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Azul takes steps to become Brazil logistics, cargo powerhouse

Analysis

Azul Airlines launched its cargo division in 2009, just one year after it debut in Brazil’s still-promising market. Since that time Azul has grown its passenger business rapidly, adding widebody jets for long haul flights and new generation Airbus A320neo family jets to utilise opportunities in both the domestic and international markets.

Using the nimbleness of youth and a network that is 70% shielded from competition, Azul Cargo Express has built up a sizeable presence in Brazil, and that geographical density has made a solid contribution to the airline’s topline revenue growth.

Azul is looking to deepen its breadth in Brazil’s cargo business through a proposed joint venture with the country’s postal service, while reports have also surfaced the company could be in talks with Amazon about a potential partnership.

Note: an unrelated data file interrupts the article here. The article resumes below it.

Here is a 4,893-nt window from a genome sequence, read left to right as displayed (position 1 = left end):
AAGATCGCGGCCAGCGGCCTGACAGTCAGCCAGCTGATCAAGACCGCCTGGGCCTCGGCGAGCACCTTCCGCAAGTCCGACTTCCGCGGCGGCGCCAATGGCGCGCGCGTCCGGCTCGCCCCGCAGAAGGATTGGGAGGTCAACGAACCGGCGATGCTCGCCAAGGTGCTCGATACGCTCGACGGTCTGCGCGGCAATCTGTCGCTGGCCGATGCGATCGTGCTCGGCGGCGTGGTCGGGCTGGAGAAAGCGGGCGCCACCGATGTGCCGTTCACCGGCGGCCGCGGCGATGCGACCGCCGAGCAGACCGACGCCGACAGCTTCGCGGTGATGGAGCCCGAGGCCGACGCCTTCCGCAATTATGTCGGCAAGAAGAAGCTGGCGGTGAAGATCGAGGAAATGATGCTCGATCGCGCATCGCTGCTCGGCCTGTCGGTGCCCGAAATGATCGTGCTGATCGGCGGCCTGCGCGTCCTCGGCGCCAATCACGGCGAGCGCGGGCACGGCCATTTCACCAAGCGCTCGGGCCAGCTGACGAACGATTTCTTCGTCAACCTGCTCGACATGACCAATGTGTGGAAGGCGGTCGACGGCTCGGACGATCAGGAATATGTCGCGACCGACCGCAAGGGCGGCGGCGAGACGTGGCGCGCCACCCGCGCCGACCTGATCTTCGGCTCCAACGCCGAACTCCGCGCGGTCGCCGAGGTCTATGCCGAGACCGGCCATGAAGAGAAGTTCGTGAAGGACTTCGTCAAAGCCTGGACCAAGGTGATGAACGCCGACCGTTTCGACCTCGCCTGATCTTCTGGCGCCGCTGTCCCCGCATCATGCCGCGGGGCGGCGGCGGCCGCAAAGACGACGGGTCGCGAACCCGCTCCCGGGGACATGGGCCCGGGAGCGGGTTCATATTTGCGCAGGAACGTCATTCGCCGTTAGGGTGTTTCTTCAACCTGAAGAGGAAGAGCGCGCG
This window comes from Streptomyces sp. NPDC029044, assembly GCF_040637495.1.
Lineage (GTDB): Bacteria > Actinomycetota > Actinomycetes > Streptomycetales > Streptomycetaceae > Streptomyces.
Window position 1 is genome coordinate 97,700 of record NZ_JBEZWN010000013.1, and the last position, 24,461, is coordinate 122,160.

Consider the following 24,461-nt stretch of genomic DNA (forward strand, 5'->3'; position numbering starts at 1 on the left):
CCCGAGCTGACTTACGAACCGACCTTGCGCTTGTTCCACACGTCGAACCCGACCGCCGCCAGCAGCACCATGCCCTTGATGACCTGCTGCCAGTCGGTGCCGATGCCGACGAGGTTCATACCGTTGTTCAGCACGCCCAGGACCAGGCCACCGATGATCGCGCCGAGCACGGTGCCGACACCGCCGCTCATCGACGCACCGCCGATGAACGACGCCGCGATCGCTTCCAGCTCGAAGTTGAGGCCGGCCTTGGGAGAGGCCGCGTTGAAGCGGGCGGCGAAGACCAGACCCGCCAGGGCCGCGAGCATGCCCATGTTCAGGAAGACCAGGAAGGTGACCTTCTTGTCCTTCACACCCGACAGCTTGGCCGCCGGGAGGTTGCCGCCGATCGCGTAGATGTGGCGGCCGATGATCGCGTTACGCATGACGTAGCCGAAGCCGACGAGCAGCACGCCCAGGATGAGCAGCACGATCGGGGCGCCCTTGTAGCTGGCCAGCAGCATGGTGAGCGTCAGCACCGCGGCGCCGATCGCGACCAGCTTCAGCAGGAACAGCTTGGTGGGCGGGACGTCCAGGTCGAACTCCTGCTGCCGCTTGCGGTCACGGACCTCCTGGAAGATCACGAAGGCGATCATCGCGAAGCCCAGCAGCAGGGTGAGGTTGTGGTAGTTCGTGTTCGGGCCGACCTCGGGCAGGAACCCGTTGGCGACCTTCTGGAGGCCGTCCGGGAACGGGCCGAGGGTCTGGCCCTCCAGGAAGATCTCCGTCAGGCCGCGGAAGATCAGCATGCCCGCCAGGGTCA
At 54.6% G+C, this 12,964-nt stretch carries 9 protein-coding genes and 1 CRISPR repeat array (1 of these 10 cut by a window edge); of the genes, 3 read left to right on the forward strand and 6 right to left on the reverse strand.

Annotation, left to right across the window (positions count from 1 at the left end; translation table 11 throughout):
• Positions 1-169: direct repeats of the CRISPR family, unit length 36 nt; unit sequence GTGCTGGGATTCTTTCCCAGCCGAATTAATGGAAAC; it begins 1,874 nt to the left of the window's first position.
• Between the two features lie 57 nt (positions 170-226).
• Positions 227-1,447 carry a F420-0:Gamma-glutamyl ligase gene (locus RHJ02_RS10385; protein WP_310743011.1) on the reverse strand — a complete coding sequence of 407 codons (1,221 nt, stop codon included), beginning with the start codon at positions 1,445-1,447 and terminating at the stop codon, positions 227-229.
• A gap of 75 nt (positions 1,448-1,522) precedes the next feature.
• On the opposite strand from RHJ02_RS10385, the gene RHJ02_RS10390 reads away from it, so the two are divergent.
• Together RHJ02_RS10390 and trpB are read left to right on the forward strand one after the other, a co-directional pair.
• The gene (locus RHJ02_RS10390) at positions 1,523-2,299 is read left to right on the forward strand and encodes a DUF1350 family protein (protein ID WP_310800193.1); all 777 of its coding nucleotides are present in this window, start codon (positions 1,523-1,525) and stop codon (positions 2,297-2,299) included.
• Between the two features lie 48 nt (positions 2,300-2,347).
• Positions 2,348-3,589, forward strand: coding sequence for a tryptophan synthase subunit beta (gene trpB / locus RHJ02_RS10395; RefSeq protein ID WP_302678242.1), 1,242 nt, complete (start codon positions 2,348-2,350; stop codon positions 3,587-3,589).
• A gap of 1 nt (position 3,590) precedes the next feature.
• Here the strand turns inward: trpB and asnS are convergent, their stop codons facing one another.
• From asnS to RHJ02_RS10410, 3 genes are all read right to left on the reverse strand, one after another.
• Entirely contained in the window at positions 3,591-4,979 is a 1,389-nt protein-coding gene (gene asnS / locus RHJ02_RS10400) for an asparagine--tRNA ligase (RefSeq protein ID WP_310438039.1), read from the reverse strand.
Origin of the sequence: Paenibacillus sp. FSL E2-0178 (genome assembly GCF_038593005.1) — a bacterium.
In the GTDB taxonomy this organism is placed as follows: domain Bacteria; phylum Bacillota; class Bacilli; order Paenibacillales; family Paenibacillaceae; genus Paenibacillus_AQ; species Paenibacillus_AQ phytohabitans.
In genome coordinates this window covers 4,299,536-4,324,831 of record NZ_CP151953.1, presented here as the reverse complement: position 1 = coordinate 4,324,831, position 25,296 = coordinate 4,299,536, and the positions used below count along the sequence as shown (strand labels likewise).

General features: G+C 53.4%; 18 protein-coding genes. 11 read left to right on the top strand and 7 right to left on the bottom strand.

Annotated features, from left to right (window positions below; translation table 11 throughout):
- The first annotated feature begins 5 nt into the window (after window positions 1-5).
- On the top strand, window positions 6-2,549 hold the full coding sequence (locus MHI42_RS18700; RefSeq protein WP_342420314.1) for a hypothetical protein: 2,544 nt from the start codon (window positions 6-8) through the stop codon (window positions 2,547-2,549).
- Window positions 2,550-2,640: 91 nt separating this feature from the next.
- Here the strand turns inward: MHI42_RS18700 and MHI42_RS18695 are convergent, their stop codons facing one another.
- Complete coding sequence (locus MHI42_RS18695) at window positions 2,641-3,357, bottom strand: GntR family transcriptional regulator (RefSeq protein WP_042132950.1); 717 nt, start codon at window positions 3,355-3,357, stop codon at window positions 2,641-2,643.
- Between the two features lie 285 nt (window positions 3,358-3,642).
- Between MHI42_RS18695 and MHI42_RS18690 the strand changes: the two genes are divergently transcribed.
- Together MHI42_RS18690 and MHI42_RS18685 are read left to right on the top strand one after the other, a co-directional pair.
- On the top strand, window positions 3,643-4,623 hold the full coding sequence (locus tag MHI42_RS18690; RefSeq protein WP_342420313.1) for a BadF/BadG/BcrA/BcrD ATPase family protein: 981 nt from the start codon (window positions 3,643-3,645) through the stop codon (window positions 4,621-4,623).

Summary

  • Azul leverages its network depth within Brazil to build a solid cargo business that has contributed to its overall revenue growth
  • The company is marking a milestone in 2H2018 when it adds two Boeing 737-400F cargo aircraft to its operations. It is the first time Azul will operate dedicated freighter aircraft
  • Azul is working to establish a joint venture with Brazil’s post office to establish a private integrated logistics company
  • The airline is not acknowledging any talks with Amazon about a potential partnership, but believes much promise remains for e-commerce growth within Brazil

Azul leverages its network depth in Brazil to build up its cargo business

Although Azul was Brazil’s third largest airline in 2017 with an 23% share of passengers carried, its 100 domestic destinations far outweigh the 54 served the country’s largest airline GOL.

Azul has utilised its depth within Brazil’s domestic market to build up a solid cargo business, which helps drive growth in the airline’s non-core passenger revenue. For example, in 4Q2017 the airline’s “other” revenue increased 22% year-on-year to BRL56 million, largely driven by a 60% jump in its cargo revenue.